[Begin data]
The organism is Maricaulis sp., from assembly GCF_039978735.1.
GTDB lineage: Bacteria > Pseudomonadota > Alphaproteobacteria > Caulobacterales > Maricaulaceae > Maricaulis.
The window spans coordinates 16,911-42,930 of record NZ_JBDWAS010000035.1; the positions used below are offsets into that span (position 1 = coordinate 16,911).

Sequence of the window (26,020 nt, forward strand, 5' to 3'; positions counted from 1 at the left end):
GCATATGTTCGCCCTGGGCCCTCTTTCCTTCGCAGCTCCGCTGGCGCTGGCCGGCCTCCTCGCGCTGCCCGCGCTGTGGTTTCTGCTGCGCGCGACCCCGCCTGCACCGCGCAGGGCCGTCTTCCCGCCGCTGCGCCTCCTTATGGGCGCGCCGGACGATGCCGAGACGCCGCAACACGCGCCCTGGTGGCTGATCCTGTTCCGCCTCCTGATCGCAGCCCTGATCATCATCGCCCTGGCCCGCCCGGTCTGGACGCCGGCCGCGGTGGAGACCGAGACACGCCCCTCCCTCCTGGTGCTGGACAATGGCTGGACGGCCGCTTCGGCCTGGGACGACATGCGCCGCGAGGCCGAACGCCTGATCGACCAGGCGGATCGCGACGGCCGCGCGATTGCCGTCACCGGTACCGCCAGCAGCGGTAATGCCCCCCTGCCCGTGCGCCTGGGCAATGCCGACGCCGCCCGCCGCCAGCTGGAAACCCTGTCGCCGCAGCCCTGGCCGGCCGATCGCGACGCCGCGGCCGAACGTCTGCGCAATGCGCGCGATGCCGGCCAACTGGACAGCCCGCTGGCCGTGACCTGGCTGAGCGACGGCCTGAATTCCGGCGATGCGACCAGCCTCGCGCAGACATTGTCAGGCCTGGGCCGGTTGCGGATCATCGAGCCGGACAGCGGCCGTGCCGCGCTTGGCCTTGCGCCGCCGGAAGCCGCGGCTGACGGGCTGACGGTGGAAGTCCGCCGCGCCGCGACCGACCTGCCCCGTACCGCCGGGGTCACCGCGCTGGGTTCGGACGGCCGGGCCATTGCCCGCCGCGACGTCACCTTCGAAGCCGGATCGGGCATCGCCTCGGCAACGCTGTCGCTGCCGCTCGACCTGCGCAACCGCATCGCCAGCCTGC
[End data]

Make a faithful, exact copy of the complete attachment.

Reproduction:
The organism is Maricaulis sp., from assembly GCF_039978735.1.
GTDB lineage: Bacteria > Pseudomonadota > Alphaproteobacteria > Caulobacterales > Maricaulaceae > Maricaulis.
The window spans coordinates 16,911-42,930 of record NZ_JBDWAS010000035.1; the positions used below are offsets into that span (position 1 = coordinate 16,911).

Sequence of the window (26,020 nt, forward strand, 5' to 3'; positions counted from 1 at the left end):
GCATATGTTCGCCCTGGGCCCTCTTTCCTTCGCAGCTCCGCTGGCGCTGGCCGGCCTCCTCGCGCTGCCCGCGCTGTGGTTTCTGCTGCGCGCGACCCCGCCTGCACCGCGCAGGGCCGTCTTCCCGCCGCTGCGCCTCCTTATGGGCGCGCCGGACGATGCCGAGACGCCGCAACACGCGCCCTGGTGGCTGATCCTGTTCCGCCTCCTGATCGCAGCCCTGATCATCATCGCCCTGGCCCGCCCGGTCTGGACGCCGGCCGCGGTGGAGACCGAGACACGCCCCTCCCTCCTGGTGCTGGACAATGGCTGGACGGCCGCTTCGGCCTGGGACGACATGCGCCGCGAGGCCGAACGCCTGATCGACCAGGCGGATCGCGACGGCCGCGCGATTGCCGTCACCGGTACCGCCAGCAGCGGTAATGCCCCCCTGCCCGTGCGCCTGGGCAATGCCGACGCCGCCCGCCGCCAGCTGGAAACCCTGTCGCCGCAGCCCTGGCCGGCCGATCGCGACGCCGCGGCCGAACGTCTGCGCAATGCGCGCGATGCCGGCCAACTGGACAGCCCGCTGGCCGTGACCTGGCTGAGCGACGGCCTGAATTCCGGCGATGCGACCAGCCTCGCGCAGACATTGTCAGGCCTGGGCCGGTTGCGGATCATCGAGCCGGACAGCGGCCGTGCCGCGCTTGGCCTTGCGCCGCCGGAAGCCGCGGCTGACGGGCTGACGGTGGAAGTCCGCCGCGCCGCGACCGACCTGCCCCGTACCGCCGGGGTCACCGCGCTGGGTTCGGACGGCCGGGCCATTGCCCGCCGCGACGTCACCTTCGAAGCCGGATCGGGCATCGCCTCGGCAACGCTGTCGCTGCCGCTCGACCTGCGCAACCGCATCGCCAGCCTGC